5. I’m trying very hard not to buy a huge bunch of new gear with which to do a few gigs and then not be able to find a use for afterwards. Most of my keyboard sounds are generated by plugins within my various computers, so having a big pile of rack units is a bit on the redundant side. That said, computers have a gleeful ploy of nose-diving at the most inopportune moments, and these little sods will most likely leave me soundless right at the moment I have to leap into a big, pivotal part in a tune. Hmm, tricky. So, I’m keeping one eye on a few things on eBay for possible purchase, god help my bank accounts...
Fortunately, as long as I don’t eviscerate what any of the tunes essentially are, I’ve at least got a free rein to bring something new to the table. The guys are open to suggestion, though a couple don’t seem to have heard any new bands in the last twenty years (certainly outside of prog-land), so it could be a bit of an uphill struggle to find common reference material... ;-)

With regard to point 3 above, in the panoply of neo-prog bands around at the same time as us, there were two camps. One lot that wore cheesecloth shirts, patched jeans, long frizzy hair and studiously stood around, playing deeply anorak-y, yawn-worthy, earnest music and the second lot who, though playing reasonably technical stuff, tended to show more than a passing interest in make-up, ‘stage clothes’ and general leaping about, putting on a show. The band I’m joining may well have had a cheesecloth era, but they certainly weren’t like that by the time I knew them. Make-up, spandex and beads in the hair were all part of their show, along with the liberal use of props for the singer for some of the more ‘epic’ numbers. I was also a spandex devotee (fear not, I’m far too old for all of that now, it would just be too embarrassing for words) and had by far the most outrageous haircuts of any of the prog frontmen of the time.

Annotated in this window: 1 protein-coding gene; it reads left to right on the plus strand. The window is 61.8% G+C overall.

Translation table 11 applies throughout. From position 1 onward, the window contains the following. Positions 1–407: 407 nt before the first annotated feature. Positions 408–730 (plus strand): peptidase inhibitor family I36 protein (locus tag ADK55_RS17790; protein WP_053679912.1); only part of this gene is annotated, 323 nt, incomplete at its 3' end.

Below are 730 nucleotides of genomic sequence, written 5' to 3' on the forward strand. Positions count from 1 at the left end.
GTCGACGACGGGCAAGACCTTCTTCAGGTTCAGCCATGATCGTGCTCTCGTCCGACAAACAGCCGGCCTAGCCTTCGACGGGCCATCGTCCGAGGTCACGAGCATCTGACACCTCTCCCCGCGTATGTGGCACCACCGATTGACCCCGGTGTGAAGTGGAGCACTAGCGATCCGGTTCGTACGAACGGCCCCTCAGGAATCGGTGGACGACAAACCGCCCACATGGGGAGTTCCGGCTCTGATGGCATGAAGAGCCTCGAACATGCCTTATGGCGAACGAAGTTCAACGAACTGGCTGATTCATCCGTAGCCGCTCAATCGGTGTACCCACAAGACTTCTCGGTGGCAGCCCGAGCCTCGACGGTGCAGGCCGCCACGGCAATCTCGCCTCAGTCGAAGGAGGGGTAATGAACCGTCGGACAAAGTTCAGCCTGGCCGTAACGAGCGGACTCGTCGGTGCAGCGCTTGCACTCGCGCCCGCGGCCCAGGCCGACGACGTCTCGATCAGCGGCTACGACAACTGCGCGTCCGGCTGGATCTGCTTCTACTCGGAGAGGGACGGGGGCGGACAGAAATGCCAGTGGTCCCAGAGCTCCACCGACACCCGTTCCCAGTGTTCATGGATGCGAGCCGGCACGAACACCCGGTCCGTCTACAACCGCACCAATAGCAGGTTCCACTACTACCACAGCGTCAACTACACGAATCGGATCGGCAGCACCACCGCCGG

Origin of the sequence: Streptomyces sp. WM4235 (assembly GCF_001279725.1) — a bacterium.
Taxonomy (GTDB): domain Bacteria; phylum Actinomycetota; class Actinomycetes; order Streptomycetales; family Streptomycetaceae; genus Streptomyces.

Rest assured, I won’t be looking much like this again (that’s me on the right). I simply don’t have the hair any more...

Nice earrings...

There’s also a large chunk of inertia to fight on my part. Not that I don’t want to do the gigs, but it means ripping apart my studio setup to even rehearse, a task that shouldn’t take too long to do, but ages to put right. Then again, that has usually meant that I put it back together in a more usable fashion, so I should probably be grateful. Or something.

Today, now that I’ve shut up a couple of my major clients by throwing tons of work back at them, I’m going to be sorting through the tunes, attempting to work out whether I can do them all with the gear I have, without tying myself in knots or wrecking my studio to do so. I’ll keep you posted...


At 4:48 am, Blogger wcdixon said...

brilliant...reading with interest.